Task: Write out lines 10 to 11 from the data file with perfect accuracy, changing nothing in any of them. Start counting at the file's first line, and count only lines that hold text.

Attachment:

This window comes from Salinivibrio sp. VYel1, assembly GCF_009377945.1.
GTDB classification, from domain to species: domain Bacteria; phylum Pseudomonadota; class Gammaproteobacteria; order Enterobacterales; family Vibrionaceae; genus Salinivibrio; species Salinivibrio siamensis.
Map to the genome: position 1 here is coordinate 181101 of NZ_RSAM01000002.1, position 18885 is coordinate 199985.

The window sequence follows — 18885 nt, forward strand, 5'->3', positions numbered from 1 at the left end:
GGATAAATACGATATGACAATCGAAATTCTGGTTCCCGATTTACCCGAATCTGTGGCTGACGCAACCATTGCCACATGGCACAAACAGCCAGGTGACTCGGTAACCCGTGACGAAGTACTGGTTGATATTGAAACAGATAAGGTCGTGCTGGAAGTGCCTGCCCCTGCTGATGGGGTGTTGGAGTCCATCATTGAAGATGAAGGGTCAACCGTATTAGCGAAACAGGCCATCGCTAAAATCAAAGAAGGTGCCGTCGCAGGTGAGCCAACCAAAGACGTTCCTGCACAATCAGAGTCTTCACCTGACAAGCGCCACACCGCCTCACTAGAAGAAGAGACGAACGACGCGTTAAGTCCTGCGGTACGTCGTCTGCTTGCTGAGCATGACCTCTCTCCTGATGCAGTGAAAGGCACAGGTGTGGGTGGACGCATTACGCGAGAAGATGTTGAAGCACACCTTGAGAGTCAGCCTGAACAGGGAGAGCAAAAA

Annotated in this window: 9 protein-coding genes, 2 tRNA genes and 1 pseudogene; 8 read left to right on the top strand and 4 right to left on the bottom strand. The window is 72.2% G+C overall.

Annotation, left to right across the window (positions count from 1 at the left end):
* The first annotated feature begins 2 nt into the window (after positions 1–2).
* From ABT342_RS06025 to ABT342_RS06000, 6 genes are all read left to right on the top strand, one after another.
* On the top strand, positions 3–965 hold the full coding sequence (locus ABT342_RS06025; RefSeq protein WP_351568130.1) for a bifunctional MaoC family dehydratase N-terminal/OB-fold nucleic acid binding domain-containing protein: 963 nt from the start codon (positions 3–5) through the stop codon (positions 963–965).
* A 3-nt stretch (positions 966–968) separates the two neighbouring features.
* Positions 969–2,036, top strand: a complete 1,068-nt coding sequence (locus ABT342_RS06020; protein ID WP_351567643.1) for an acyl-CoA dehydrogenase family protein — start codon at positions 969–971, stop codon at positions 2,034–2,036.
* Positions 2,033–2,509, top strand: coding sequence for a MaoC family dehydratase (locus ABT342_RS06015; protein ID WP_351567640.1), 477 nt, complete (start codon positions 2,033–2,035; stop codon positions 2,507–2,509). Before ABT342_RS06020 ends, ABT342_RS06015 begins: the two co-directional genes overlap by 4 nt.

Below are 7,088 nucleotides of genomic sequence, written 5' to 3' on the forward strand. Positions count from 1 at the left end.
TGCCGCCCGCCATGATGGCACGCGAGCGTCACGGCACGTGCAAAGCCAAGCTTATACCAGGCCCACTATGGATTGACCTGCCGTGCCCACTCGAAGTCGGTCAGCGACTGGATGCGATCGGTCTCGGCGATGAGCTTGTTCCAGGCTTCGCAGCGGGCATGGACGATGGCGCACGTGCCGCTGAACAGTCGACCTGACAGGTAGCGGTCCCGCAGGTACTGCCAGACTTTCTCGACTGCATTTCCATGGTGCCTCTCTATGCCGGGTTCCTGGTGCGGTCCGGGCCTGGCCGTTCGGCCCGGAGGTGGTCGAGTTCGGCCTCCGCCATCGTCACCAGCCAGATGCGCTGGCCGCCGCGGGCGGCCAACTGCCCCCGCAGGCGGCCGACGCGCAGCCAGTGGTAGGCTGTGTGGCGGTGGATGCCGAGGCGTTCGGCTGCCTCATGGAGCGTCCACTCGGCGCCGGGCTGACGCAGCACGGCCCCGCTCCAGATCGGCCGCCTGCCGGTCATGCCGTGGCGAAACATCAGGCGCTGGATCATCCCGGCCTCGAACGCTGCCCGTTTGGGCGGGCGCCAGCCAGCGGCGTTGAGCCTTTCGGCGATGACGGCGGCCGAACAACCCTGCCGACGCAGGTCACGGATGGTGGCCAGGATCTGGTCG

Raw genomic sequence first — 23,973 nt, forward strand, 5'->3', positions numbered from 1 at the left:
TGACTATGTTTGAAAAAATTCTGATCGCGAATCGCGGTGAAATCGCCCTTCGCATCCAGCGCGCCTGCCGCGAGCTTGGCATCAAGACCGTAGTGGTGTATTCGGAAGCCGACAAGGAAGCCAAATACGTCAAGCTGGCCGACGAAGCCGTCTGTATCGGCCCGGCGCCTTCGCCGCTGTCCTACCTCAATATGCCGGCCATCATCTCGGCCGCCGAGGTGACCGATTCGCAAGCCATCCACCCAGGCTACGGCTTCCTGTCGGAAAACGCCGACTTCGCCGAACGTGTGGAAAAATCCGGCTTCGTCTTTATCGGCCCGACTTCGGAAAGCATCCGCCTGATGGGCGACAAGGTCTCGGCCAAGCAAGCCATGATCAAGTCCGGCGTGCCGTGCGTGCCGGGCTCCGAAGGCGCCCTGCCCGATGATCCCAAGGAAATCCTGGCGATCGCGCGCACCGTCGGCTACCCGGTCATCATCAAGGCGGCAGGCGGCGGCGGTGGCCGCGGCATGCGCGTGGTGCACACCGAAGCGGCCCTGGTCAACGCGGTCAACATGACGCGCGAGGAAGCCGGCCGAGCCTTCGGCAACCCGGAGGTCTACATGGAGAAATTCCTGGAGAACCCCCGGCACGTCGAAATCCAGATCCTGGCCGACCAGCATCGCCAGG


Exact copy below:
* On the top strand, positions 3–965 hold the full coding sequence (locus ABT342_RS06025; RefSeq protein WP_351568130.1) for a bifunctional MaoC family dehydratase N-terminal/OB-fold nucleic acid binding domain-containing protein: 963 nt from the start codon (positions 3–5) through the stop codon (positions 963–965).
* A 3-nt stretch (positions 966–968) separates the two neighbouring features.